Mathews, William G.; Guo Fulai, E-mail: mathews@ucolick.org [University of California Observatories/Lick Observatory, Department of Astronomy and Astrophysics, University of California, Santa Cruz, CA 95064 (United States)

2011-09-10T23:59:59.000Z

394

Enbridge Consumers Gas  

E-Print Network (OSTI)

A compendium of articles on the technical and financial benefits of steam efficiency, presented by stakeholders in the U.S. Department of Energy’s BestPractices Steam efforts.

Bob Bessette; Victor Bogosian; Charles Cottrell; Elodie Geoffroy-michaels; Robert Griffin; Glen Hahn; Spirax Sarco; Bill Haman; Walter Johnson; Michele Jones; Sandra Khalil; Anthony Martocci

2002-01-01T23:59:59.000Z

395

Economic impact study of consumer product efficiencies. Final report  

SciTech Connect

The economic impact study of household appliance efficiencies is briefly reported. Task I, Direct Impact on Industry, contains 4 subtasks: materials, labor inputs, energy inputs, and investment. Task II, Direct Impact on Consumers, contains 3 subtasks: life-cycle cost to the consumer, usage patterns, and long-term demand forecast and analysis. The 2 subtasks in Task III, Energy Savings and Impact on Utilities, are residential energy savings and cost and impact on utility generating capacity.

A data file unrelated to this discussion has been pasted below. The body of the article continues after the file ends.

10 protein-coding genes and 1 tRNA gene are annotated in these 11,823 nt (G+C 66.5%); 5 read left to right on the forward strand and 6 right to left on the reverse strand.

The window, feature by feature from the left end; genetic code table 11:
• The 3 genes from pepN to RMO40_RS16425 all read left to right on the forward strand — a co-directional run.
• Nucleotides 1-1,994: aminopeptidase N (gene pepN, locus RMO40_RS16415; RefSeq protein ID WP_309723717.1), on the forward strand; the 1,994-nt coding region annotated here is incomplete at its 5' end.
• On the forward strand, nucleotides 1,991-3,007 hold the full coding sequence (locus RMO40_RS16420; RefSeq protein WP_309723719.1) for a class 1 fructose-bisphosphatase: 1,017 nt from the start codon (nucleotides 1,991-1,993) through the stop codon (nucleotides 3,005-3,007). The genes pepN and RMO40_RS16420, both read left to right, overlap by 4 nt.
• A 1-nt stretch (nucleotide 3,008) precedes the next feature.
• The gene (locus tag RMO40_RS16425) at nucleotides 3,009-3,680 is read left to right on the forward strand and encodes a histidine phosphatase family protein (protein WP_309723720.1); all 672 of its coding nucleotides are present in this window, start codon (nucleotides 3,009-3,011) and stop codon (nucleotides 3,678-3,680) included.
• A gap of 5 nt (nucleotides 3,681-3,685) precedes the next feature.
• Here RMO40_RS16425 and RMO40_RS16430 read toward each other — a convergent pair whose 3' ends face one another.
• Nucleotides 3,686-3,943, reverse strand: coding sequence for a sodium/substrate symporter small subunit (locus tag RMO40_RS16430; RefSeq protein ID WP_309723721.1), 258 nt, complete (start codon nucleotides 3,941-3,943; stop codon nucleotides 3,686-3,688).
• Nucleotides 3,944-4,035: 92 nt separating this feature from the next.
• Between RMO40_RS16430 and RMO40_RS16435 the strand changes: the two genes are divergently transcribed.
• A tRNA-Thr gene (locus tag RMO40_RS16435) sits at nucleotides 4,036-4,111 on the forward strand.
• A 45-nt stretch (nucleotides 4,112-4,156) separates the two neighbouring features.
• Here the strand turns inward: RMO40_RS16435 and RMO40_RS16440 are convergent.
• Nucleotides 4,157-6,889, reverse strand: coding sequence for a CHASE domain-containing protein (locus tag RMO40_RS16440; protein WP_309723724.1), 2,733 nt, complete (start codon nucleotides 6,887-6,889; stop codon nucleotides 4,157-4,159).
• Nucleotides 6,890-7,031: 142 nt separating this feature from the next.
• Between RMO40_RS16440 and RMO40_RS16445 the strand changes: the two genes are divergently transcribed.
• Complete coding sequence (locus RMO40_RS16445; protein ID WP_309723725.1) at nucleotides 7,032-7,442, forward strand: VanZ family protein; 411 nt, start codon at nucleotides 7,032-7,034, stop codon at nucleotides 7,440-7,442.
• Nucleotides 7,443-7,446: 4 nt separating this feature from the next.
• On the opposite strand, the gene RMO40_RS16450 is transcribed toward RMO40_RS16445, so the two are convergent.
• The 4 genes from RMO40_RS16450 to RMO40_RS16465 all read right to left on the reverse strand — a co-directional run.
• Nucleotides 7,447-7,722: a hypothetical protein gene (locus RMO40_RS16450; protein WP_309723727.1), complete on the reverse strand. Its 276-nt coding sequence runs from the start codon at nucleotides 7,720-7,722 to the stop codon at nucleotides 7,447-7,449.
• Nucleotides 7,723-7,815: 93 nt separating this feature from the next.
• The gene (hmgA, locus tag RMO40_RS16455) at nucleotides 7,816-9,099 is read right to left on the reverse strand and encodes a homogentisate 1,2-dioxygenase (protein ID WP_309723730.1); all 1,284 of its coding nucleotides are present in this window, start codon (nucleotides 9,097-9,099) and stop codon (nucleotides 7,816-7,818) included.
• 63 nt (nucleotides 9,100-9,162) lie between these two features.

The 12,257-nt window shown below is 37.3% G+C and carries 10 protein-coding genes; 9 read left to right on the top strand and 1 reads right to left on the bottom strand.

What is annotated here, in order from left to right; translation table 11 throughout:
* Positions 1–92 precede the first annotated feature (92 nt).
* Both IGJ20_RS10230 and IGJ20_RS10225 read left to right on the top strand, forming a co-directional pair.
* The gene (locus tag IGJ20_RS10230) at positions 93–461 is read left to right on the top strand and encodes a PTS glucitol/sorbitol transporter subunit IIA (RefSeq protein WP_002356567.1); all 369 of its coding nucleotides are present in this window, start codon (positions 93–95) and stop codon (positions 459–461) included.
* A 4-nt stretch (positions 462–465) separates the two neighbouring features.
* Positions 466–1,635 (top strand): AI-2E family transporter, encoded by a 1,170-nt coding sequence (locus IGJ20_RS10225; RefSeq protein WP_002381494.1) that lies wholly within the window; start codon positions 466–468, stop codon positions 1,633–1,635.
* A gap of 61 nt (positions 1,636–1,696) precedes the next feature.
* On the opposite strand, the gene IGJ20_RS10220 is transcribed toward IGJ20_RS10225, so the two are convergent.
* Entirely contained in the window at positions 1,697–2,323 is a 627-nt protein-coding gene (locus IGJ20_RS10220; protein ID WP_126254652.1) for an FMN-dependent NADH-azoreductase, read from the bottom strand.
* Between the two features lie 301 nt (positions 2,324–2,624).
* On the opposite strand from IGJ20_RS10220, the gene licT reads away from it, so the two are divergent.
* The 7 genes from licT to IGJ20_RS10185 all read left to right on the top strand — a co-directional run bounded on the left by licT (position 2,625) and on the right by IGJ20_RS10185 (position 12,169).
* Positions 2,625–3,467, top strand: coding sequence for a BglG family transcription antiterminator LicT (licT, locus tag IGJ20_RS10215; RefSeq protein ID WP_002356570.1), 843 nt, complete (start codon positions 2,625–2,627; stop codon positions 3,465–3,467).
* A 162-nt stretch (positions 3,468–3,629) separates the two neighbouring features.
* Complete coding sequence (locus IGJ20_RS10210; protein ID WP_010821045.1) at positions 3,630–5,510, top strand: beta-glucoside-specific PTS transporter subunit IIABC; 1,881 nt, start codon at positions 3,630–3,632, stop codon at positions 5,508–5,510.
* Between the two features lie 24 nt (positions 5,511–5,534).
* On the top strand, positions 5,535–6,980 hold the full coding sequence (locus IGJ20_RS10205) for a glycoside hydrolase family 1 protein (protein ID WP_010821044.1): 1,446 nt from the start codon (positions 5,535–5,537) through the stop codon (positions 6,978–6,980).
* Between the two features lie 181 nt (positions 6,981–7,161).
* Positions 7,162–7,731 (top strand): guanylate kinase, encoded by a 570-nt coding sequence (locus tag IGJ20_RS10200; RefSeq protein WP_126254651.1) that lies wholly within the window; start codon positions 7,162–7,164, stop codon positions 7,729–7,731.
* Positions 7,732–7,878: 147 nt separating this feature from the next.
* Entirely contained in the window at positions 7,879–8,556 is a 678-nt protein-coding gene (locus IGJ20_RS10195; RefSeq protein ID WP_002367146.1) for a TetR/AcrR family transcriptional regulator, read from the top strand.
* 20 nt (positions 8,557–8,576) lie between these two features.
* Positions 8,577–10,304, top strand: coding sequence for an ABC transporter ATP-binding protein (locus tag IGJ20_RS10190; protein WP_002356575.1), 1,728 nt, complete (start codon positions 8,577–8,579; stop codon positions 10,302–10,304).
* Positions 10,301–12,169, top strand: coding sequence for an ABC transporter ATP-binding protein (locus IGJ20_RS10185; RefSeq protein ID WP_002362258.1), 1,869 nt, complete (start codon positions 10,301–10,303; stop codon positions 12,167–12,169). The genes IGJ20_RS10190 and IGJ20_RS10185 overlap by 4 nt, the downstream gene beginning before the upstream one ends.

Not Available

1980-05-30T23:59:59.000Z

396

Request for Information (RFI) from the Department of Energy for Implementing the National Broadband Plan by Empowering Consumers and the Smart Grid: Data Access, Third Party Use, and Privacy  

Energy.gov (U.S. Department of Energy (DOE)) Indexed Site

NBP RFI: Data Access NBP RFI: Data Access Honeywell Responses To Request for Information (RFI) from the Department of Energy on Implementing the National Broadband Plan by Empowering Consumers and the Smart Grid: Data Access, Third Party Use, and Privacy 1. Who owns energy consumption data? The utility needs access to "raw" billing data, i.e., meter readings that take place every time the price changes and allow the utility to calculate the consumption during a particular time period and rate the consumption according to the price in effect during that period. Based on the FIPP principle of data minimization, it is expected that these meter readings would occur just a few times per day (e.g., every time a new price period begins

397

"Characteristic(a)","Total","Electricity(b)","Fuel Oil","Fuel...  

U.S. Energy Information Administration (EIA) Indexed Site

mines or wells." "During manufacturing processes, it is possible that the thermal energy content of" "an energy input is not completely consumed for the production of...

398

Bis(4-methyl­anilinium) and bis­(4-iodo­anilinium) penta­molybdates from laboratory X-ray powder data and total energy minimization